British police have arrested two men in their 50s after discovering heroin worth an estimated £1.2 million (€1.31 million) during raids on three properties in Merseyside.
Detectives from TITAN, the North West Regional Organised Crime Unit, found blocks of heroin weighing a combined 12kgs stashed under floorboards at one property, alongside a black suitcase containing approximately £500,000 in cash.
Officers arrested a 52-year-old man on suspicion of conspiracy to supply class A drugs and money laundering, and later detained a second man, aged 56, after finding £30,000 in cash in his car.
If found guilty, the men face up to life imprisonment, an unlimited fine or both.
They are due to appear at Liverpool, Knowsley and St Helens Adult Remand Court tomorrow after being taken into custody after their arrests.
“TITAN is committed to tackling the blight of drugs on our streets and has already had many successes in disrupting the supply of drugs across the North West,” commented Detective Inspector Nick Hughes.
“We will continue, with the support of police forces across the North West, to target those involved in the supply and distribution of class A drugs and put them behind bars.”
The arrests came after a drug trafficker was jailed for 14 years last week following his detention for attempting to smuggle heroin worth an estimated £11 million into the UK.
Vasil Stoyanov, 30, was caught when Border Force officers searched his Bulgarian lorry, which had arrived at Dover Docks on a ferry from France.
Maidstone Crown Court heard how powdered heroin was discovered in plastic bags concealed in the walls of cardboard boxes containing charcoal that Stoyanov had bought to sell on eBay.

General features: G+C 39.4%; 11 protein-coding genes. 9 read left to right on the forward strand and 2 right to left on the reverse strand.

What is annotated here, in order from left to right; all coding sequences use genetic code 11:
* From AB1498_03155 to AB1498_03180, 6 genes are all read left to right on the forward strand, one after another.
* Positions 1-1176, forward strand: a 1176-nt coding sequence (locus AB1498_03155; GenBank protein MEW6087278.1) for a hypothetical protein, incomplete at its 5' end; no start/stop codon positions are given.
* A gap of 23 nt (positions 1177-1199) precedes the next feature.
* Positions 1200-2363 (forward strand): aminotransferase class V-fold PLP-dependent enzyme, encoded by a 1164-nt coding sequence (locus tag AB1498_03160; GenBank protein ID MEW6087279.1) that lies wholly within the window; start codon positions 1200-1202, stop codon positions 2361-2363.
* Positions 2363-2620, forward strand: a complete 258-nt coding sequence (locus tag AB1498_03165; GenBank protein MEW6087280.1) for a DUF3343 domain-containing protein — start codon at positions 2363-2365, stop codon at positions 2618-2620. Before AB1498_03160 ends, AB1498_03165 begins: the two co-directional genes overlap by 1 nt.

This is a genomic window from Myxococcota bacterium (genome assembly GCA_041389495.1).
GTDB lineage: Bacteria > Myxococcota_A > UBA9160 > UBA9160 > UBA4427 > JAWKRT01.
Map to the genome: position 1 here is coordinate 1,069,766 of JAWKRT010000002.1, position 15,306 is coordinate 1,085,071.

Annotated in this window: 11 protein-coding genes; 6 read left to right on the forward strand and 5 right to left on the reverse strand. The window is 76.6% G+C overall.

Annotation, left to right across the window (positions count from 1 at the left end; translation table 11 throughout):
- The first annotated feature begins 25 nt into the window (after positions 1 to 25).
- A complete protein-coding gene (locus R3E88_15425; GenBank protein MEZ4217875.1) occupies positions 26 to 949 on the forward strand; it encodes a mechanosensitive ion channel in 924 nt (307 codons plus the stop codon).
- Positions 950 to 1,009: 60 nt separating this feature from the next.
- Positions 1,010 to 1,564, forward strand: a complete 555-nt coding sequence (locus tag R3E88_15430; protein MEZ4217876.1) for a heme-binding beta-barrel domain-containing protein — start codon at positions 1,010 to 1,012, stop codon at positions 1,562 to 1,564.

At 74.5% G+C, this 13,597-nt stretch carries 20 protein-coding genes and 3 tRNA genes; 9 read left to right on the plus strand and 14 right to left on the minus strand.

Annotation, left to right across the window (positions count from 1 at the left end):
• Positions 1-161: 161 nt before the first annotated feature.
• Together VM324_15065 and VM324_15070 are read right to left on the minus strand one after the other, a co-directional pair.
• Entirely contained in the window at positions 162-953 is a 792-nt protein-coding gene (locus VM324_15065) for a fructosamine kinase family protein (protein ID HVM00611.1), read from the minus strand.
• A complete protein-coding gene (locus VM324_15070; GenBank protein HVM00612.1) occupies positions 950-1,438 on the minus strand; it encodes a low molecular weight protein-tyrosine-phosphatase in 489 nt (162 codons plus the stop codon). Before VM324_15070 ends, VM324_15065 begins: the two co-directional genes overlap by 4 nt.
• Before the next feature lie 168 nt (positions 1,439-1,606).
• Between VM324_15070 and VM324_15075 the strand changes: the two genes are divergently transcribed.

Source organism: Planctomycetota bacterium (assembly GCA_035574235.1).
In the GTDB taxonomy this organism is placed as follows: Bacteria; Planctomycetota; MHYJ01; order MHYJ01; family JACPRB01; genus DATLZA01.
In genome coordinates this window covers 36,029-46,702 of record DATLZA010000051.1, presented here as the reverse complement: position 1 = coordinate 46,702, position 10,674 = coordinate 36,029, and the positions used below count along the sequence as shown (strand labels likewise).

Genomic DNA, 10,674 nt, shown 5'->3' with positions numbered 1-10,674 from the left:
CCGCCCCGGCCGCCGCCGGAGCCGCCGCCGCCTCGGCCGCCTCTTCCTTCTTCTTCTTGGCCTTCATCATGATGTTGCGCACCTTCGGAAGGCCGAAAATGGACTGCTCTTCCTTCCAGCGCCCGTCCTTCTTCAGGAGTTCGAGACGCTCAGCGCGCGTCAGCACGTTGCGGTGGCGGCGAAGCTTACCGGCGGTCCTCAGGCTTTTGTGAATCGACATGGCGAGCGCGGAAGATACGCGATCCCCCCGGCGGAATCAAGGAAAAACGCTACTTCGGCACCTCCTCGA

According to the UK’s National Crime Agency (NCA), the heroin had an estimated wholesale value of £3,192,000, but would likely have fetched some £11,049,100 if sold on street.
Detectives discovered Stoyanov had spent £66,000 on three large orders of charcoal for a return of just £67.
He had been selling boxes of charcoal on the auction site for £3.50 each.
Prosecutor James Norman said Stoyanov’s attempt to smuggle the drugs into Britain had been “carefully and professionally planned as there were millions of pounds at stake”.
Mark Harding, Senior Investigating Officer at the NCA, commented: “Importing charcoal’s always been a dirty business but Stoyanov added a particularly nasty twist, using it as cover for heroin smuggling.
“The seizure by Border Force and the NCA’s investigation means serious organised criminals have lost out on a huge revenue stream and street-level dealers won’t be able to endanger heroin users and the communities in which they live.
“It’s also shut down a smuggling route that could have been used to bring any kind of dangerous commodity into the country.”